Kant, Prolegomena to any Future Metaphysic

All that such a judgment does is to connect two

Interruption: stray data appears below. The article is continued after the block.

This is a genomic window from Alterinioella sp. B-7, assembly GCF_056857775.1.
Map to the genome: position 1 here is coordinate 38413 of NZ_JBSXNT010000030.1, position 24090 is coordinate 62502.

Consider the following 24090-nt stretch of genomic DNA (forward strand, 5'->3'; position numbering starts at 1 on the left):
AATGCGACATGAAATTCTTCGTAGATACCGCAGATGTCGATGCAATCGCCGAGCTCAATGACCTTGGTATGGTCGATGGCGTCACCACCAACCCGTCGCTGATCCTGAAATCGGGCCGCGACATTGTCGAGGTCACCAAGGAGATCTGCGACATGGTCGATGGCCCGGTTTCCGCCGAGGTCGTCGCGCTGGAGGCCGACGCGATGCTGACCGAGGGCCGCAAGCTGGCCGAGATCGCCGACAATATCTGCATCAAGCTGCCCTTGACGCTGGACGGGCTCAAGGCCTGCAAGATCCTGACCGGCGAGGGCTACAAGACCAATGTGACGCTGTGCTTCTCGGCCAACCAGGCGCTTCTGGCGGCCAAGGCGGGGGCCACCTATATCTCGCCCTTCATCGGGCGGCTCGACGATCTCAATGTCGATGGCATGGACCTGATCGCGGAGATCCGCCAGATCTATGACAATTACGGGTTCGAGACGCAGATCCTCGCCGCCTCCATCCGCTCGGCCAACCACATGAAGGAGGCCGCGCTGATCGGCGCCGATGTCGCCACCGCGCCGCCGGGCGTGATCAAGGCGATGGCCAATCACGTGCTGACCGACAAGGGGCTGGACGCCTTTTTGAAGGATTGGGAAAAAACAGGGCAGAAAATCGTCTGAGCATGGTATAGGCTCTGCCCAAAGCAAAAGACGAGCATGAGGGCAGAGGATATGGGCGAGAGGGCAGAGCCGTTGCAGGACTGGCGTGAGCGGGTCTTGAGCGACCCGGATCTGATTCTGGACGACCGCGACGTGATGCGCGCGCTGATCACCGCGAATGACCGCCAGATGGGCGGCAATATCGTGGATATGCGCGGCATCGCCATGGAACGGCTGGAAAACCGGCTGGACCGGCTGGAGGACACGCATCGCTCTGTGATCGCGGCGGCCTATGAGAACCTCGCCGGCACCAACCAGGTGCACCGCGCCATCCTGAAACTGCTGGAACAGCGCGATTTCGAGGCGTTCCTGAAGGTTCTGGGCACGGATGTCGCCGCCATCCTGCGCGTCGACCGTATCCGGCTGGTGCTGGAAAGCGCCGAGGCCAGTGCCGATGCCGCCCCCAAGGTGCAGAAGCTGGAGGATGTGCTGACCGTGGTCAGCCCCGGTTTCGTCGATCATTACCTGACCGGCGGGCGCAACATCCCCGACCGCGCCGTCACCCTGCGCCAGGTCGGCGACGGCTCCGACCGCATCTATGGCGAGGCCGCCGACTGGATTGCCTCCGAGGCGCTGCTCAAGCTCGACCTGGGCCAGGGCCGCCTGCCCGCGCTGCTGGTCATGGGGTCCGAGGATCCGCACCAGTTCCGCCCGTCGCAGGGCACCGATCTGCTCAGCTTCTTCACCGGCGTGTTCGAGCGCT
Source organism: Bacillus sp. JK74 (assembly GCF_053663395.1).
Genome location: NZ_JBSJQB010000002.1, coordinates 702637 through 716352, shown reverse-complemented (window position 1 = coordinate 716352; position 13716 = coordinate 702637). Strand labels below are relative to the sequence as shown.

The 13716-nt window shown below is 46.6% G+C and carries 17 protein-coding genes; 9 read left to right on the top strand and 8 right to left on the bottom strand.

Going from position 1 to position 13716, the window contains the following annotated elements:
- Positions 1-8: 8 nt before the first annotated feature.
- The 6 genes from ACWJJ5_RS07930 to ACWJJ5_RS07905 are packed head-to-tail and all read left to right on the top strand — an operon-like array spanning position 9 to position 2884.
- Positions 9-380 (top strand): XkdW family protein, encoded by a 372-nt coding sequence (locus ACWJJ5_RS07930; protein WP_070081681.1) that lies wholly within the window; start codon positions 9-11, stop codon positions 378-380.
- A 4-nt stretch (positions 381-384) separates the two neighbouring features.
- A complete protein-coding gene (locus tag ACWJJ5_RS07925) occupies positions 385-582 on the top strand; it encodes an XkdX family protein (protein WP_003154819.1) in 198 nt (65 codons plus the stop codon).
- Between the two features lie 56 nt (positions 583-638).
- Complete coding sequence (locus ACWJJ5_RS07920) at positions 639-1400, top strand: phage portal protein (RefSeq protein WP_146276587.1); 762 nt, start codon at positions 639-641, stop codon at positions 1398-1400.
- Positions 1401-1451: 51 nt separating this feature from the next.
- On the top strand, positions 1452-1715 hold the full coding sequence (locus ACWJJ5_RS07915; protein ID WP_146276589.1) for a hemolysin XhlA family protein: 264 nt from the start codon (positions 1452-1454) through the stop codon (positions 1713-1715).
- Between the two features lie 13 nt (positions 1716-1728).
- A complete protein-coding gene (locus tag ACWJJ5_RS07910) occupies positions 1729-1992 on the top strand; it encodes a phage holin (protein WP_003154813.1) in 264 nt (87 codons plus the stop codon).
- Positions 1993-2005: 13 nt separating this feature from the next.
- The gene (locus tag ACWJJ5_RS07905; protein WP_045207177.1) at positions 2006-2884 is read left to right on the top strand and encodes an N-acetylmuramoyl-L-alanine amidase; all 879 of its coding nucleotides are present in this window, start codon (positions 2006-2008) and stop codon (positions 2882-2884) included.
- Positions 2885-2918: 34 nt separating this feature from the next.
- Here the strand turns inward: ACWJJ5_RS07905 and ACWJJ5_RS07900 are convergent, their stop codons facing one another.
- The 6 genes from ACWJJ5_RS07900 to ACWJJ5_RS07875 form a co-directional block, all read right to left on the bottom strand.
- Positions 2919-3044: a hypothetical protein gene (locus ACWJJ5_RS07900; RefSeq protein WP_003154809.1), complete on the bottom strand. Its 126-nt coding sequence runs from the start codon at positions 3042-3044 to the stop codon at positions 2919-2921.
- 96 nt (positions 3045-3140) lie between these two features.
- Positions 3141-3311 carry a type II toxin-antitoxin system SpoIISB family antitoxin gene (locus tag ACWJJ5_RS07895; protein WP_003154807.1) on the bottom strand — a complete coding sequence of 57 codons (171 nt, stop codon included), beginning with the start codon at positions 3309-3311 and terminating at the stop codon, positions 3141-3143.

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Unformatted text preview: another because they all refer to the same object. Section 19 So something’s being true of an object is equivalent to its having to be the same for everyone: Ÿobjective validity and Ÿnecessary universal validity stand or fall together. When we regard a judgment as universally valid and necessary, we mean by this that it is 30 objectively valid, even though we don’t know the object in itself. We know the object through this judgment - that is, through the judgment that anyone who has perceptions of kind F with respect to the object must also have perceptions of kind G. So judgments of experience get their objective validity not from immediate knowledge of the object but from how perceptions are connected with one another; and these connections come not from anything empirical but from pure concepts of the understanding. ·They cannot have an empirical basis because they involve necessity; the judgments in question say that certain perceptions must be associated with certain others; and experience never tells us what must be the case·. The object in itself always remains unknown; but it gives us perceptions through our sensibility, and these are connected; and when a concept of the understanding settles it that the connection is universally valid, the result is an objective judgment - something that doesn’t merely report on perceptions but says things about an object. Here is an illustration. That the room is warm, sugar is sweet, wormwood is nasty, are merely subjectively valid judgments.2 ·In making such judgments·, I do not expect that I shall find the room to be warm or sugar sweet or wormwood nasty at all times, or that everyone else will find them to be so. All that such a judgment does is to connect two sensations to a single subject (myself) at a particular time; they are not intended to be valid of the object. I call them judgments of perception. Matters are quite different with judgments of experience. What experience teaches me under certain circumstances it must teach me and everybody always; its validity is not limited to one person or one time; so its judgments are objectively valid. For example, when I say that air is elastic, this judgment starts out as a judgment of perception, which merely connects two of my sensations to one another. But if I mean it as a judgment of experience, I require that this connection be universally valid, i.e. that I and everybody must always conjoin the same sensations under the same circumstances. Section 20 So experience is a product of the senses and of the understanding, and we have to discover how these two faculties combine to produce it. One of them is simply intuition of which I am conscious, i.e. perception, which belongs merely to the senses. The second element that goes into experience is judging, which belongs entirely to the understanding. There are two kinds of judging. (a) I may merely compare perceptions and conjoin them in a consciousness of my state. (b) I may conjoin them in consciousness in general. What I have in (a) is merely a judgment of perception, a subjectively valid connecting of perceptions in my mind, without reference to an object. People often think that all you need for experience is to compare perceptions and to connect them in your consciousness by means of judgments about them; but they are wrong. That procedure does not lead to judgments that are universally valid and necessary, and that is what is needed for objective validity and for real experience. -----------------------------------2 Actually, these judgments of perception could never become judgments of experience, even if a concept of the understanding were added. They refer merely to feeling, which is incurably subjective and can never become objective. Still, they serve my immediate purpose of illustrating judgments that are merely subjectively valid, involving no relation to an object. In the next footnote I shall give an example of judgments of perception that can become judgments of experience. 31 To turn perception into experience, therefore, we need (b) a different kind of judging. An intuition (or perception) must be brought under a pure a priori concept of the understanding; this concept settles what kind or form of judgment can be made about this intuition; thus it connects the individual person’s intuition with a frame of mind that Ÿanyone must be in when making judgments about such intuitions; and in this way it provides the empirical judgments with Ÿuniversal validity. Such a concept, I repeat, merely fixes a general way in which judgments can be brought to bear on the intuition. It might be the concept of cause, for instance. To bring this to bear on one’s intuition (or perception) of air, for example, is to be disposed to make hypothetical judgments of the form ‘If air is compressed, then. . .’. Before a judgment of perception can become a judgment of experience, the perception must be brought under such a concept of the understanding - as when air is brought under the concept of cause, yielding judgments of the form ‘If air is...., then....’.3...
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